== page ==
Weight loss drugs refer to specific medication, produced and marketed, for reduction or control of weight. They work by either reducing appetite, blocking absorption of calories or by altering the body’s metabolism of energy.
Some individuals try to control body weight with laxatives or diuretics but there is no evidence that they have an impact on body fat and they have a number of serious side effects particularly on disorders of blood chemistry.
Safety and potential side effects of weight loss drugs represent one of main issues regarding their widespread availability. It is also important to understand that the explosion of medical research in this area has not yet generated such a wide range of clinical products with clearly documented health benefits. Serious concerns about the cardiac and mental health safety of some appetite suppressantshas resulted in the suspension of a number of agents previously marketed.
These medications have been widely used in the past as appetite suppressants. They were the most effective diet pills and the most popular for decades from about the 1930’s. When in 1979 it became clear that a number of deaths were associated with their use, amphetamines in diet pills were banned by the FDA.
Fenfluramine (Fen-phen) and then dexfenfluramine (Redux) were popular in the 1990’s but these too were withdrawn from the market in 1997 following overwhelming evidence that they cause valvular heart disease in a relatively high percentage of those who had taken them.
Many people ask about the use of the thyroid hormone, thyroxine, as a means of weight loss. Its possible effectiveness is based upon the presentation of patients with an underactive thyroid and weight gain with its subsequent resolution on thyroxine treatment.
Historically, thyroxine has been used as a weight-lowering agent but it is not now considered safe to do so. There is conclusive evidence that increasing blood thyroxine in healthy people to levels that increase metabolism enough to result in weight loss will also cause side effects such as palpitations, cardiac arrhythmias and osteoporosis.
(Acomplia): This interesting drug was developed from research on the brain receptor activated by cannabis. It acts by decreasing appetite. Weight loss was shown to be greater than other available medication. For people with diabetes there were added advantages in that the drug also improved insulin resistance.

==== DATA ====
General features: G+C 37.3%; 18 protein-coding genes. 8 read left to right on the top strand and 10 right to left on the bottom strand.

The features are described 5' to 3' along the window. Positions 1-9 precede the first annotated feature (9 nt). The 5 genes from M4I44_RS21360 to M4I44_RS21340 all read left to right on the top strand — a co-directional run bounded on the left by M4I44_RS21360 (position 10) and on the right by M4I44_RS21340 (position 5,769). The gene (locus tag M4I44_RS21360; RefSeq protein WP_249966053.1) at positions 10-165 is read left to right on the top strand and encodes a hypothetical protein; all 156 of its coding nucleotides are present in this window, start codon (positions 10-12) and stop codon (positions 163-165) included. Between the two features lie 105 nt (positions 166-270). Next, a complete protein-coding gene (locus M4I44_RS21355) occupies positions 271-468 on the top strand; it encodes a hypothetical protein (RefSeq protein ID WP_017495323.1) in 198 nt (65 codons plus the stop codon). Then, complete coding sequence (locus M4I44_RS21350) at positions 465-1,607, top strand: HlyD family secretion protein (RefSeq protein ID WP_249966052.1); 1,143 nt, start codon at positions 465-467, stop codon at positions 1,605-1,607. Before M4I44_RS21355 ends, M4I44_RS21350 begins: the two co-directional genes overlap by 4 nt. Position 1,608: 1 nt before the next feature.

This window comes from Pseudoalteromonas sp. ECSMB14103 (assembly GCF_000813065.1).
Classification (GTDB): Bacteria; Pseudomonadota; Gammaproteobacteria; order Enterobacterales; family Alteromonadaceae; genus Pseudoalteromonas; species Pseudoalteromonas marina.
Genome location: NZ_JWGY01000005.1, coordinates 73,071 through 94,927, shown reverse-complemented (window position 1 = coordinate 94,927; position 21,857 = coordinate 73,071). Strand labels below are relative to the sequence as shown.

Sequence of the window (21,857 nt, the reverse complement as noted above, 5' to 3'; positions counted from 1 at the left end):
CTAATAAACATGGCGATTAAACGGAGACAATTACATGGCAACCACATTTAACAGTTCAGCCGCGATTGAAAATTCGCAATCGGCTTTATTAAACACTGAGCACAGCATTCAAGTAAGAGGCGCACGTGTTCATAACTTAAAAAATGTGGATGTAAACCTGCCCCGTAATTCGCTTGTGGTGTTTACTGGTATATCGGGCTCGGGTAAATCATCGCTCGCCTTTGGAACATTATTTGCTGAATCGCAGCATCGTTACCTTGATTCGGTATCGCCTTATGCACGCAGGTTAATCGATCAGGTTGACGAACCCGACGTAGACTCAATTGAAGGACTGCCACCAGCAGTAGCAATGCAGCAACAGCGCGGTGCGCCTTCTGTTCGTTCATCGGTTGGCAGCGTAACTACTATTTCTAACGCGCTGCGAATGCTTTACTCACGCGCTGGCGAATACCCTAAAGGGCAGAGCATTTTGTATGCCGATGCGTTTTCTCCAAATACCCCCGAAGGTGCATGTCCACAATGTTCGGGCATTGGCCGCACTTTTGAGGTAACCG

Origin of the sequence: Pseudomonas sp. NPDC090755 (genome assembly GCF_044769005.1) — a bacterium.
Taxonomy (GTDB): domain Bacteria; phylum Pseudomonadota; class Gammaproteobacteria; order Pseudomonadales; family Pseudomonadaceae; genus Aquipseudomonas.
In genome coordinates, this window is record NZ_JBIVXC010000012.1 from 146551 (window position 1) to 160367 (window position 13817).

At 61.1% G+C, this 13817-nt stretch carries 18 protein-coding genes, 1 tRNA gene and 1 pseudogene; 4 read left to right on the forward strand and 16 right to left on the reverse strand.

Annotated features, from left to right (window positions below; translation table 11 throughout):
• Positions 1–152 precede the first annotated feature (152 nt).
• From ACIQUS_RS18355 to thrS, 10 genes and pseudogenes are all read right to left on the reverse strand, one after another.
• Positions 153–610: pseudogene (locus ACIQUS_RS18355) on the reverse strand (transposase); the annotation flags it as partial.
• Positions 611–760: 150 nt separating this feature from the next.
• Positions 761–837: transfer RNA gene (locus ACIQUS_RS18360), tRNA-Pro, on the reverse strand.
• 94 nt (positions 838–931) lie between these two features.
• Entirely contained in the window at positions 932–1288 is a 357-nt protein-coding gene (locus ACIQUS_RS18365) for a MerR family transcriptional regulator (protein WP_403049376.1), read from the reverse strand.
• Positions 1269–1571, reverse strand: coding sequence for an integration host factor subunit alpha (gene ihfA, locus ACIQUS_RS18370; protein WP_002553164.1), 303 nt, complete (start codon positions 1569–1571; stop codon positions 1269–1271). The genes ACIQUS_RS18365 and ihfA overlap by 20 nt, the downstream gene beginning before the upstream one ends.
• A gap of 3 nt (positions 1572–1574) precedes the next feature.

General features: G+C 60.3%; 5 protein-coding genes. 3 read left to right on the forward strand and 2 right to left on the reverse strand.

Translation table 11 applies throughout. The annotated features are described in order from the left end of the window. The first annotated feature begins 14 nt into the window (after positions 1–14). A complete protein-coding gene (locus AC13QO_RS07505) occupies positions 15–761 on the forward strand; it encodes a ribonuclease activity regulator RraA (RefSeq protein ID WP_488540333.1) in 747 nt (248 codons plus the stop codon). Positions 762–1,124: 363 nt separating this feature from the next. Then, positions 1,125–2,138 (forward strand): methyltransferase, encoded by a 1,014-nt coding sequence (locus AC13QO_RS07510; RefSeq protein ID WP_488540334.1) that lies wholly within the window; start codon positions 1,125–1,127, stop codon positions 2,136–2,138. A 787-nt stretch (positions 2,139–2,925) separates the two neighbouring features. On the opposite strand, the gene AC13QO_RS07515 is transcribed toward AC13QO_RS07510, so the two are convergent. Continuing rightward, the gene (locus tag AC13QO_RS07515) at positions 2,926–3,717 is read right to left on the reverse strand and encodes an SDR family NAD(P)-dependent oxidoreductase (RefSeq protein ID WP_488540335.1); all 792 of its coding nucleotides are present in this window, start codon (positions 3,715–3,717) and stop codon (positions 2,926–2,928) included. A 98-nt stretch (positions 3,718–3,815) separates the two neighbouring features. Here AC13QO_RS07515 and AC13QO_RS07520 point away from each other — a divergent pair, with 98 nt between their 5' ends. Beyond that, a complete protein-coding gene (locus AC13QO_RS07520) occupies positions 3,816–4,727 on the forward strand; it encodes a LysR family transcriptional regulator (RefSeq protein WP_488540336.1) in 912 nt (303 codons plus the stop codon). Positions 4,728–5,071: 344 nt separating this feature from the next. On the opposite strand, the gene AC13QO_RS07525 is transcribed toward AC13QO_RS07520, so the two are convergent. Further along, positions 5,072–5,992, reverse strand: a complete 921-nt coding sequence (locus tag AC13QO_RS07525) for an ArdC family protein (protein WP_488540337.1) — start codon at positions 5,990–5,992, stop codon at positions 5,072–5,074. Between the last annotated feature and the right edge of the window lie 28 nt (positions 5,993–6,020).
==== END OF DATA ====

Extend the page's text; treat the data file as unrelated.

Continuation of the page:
The drug never received approval in the United States due to safety concerns regarding psychiatric related side effects. In Europe the drug was available for a short time but was withdrawn in 2008 when these safety concerns were substantiated.
(Reductil): This once daily appetite suppressant was available in the recent past in the UK for the treatment of obesity. Although it’s potential to increase the blood pressure of some patients was well known there are now more serious concerns regarding this drugs potential to cause cardiovascular disease.
The concern is that sibutramine increases the risk of heart attacks and strokes in patients with a known or high risk of cardiovascular disease. For this reason sibutramine has been suspended from use in the UK. On January 21st 2010 the European Medicines Agency recommended suspension of marketing authorizations for sibutramine.
(Xenical and Alli): Orlistat reduces intestinal absorption of fats from the diet and thereby reduces calorie intake. It has been available for many years as a prescription only drug under the trade name Xenical (120 mg tablet). More recently an over the counter version has been available under the trade name Alli (60 mg tablet). Now that the use of sibutramine has been suspended Orlistat remains the only available prescription drug specifically for the management of weight loss on the UK formulary.
The easy availability of over the counter Orlistat has generated quite a lot of controversy. Many doctors are concerned that potential serious side effects such as liver toxicity may occur unmonitored. There are also drug interactions to consider such as the altered metabolism of the anti-transplant rejection drug cyclosporine or the anti-arrhythmic heart drug amiodarone. Also the absorption of fat-soluble vitamins is inhibited by Orlistat raising concerns about vitamin deficiencies in people taking the drug over long periods of time.
Orlistat is effective in promoting weight loss. Statistics indicate an extra 2-3 Kg weight loss over time in people taking the drug compared to those just following the recommended changes in diet and exercise. Although this effect cannot be considered particularly dramatic, a large-scale clinical trial also indicated a significant reduction in the incidence of diabetes in obese subjects taking Orlistat. The main barrier to using Orlistat is the well-known gastrointestinal side effect of oily loose stools and in some cases urgent bowel movements or even faecal incontinence. This results from the decreased fat absorption and therefore increased fat load in the intestine. Knowledge of this encourages the user to follow a lower fat diet.
Counterfeit diet supplements.
The World Health Organization has drawn attention to the very significant amount of counterfeit medication, which circulates the global market. In 2008 the FDA alerted consumers to the variety of ‘dietary supplements’ for weight loss that contain illegal and undisclosed substances.
There have been a number of research articles highlighting the addition of sibutramine in so called herbal supplements sold in Europe. A similar alert has been issued regarding counterfeitversions of over the counter weight loss drug Alli sold over the internet. It was found to contain sibutramine at concentrations at least twice the amount recommended.